The Neuroses of the Railway

Ralph Harrington looks at the paranoias that railway travel stirred up as it spread across the 19th century.

North British Railway locomotive 224 recovered from the water after the Tay Bridge disaster in December 1879From the beginnings of their development in the early nineteenth century, railways inspired deep anxieties and provoked strong opposition. The common factor in much anti-railway discourse whether couched in environmental, medical or social terms – was a perception of railways as fundamentally unnatural, as intrinsically at odds with the established order embodied in the rural landscape, the social structure of traditional communities, and the constitution of the human mind and body.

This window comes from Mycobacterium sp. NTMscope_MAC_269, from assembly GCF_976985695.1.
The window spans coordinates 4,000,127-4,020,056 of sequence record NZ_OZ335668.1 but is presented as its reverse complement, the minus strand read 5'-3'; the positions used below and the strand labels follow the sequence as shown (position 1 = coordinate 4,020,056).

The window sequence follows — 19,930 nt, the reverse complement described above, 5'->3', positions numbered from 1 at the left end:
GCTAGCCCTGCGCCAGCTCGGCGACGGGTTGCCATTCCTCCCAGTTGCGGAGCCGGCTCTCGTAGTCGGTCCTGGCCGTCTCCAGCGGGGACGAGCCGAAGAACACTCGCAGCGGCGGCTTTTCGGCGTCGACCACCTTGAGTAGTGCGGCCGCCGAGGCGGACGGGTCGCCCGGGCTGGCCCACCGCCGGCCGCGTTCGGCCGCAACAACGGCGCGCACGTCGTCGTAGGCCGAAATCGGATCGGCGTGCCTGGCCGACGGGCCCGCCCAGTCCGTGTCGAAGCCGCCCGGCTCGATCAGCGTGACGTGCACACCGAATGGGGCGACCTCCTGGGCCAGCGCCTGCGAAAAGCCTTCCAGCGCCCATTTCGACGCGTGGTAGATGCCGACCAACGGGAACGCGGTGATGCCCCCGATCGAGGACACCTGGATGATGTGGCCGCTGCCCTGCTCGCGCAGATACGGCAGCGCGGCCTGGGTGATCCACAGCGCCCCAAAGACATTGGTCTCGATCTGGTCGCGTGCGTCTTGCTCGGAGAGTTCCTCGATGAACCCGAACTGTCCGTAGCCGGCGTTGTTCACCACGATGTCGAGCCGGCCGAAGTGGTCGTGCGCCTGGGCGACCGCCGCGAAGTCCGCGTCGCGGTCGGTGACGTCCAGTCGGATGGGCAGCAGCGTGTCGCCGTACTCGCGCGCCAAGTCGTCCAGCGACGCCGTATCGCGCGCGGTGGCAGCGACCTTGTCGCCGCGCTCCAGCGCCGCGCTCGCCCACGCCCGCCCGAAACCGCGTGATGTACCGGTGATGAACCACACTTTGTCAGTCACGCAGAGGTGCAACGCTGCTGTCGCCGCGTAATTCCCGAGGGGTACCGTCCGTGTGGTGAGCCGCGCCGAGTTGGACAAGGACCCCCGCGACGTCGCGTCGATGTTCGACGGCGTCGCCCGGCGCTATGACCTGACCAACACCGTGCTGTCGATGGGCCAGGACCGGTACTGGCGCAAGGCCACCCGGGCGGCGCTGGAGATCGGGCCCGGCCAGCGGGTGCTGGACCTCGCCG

It was claimed that trains would blight crops with their smoke and terrify livestock with their noise, that people would asphyxiate if carried at speeds of more than twenty miles per hour, and that hundreds would yearly die beneath locomotive wheels or in fires and boiler explosions. Many saw the railway as a threat to the social order, allowing the lower classes to travel too freely, weakening moral standards and dissolving the traditional bonds of community: John Ruskin, campaigning to exclude railways from the lake District, warned in 1875 of  'the certainty ... of the deterioration of moral character in the inhabitants of every district penetrated by the railway'.

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